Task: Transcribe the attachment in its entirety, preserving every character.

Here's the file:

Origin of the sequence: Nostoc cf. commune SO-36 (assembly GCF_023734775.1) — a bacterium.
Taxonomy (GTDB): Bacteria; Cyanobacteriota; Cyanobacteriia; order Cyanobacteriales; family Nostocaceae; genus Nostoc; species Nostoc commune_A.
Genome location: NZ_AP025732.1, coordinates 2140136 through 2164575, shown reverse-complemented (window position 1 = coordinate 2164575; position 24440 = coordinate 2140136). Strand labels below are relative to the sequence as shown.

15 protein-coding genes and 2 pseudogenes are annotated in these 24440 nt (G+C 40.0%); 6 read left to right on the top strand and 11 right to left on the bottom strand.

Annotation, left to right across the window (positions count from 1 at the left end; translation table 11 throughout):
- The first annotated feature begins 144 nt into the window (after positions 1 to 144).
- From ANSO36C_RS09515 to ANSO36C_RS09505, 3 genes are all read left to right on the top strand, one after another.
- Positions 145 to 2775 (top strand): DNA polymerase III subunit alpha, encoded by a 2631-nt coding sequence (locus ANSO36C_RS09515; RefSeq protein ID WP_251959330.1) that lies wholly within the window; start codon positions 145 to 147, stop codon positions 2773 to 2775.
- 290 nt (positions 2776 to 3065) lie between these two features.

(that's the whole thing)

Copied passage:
Origin of the sequence: Nostoc cf. commune SO-36 (assembly GCF_023734775.1) — a bacterium.
Taxonomy (GTDB): Bacteria; Cyanobacteriota; Cyanobacteriia; order Cyanobacteriales; family Nostocaceae; genus Nostoc; species Nostoc commune_A.
Genome location: NZ_AP025732.1, coordinates 2140136 through 2164575, shown reverse-complemented (window position 1 = coordinate 2164575; position 24440 = coordinate 2140136). Strand labels below are relative to the sequence as shown.

15 protein-coding genes and 2 pseudogenes are annotated in these 24440 nt (G+C 40.0%); 6 read left to right on the top strand and 11 right to left on the bottom strand.

Annotation, left to right across the window (positions count from 1 at the left end; translation table 11 throughout):
- The first annotated feature begins 144 nt into the window (after positions 1 to 144).
- From ANSO36C_RS09515 to ANSO36C_RS09505, 3 genes are all read left to right on the top strand, one after another.
- Positions 145 to 2775 (top strand): DNA polymerase III subunit alpha, encoded by a 2631-nt coding sequence (locus ANSO36C_RS09515; RefSeq protein ID WP_251959330.1) that lies wholly within the window; start codon positions 145 to 147, stop codon positions 2773 to 2775.
- 290 nt (positions 2776 to 3065) lie between these two features.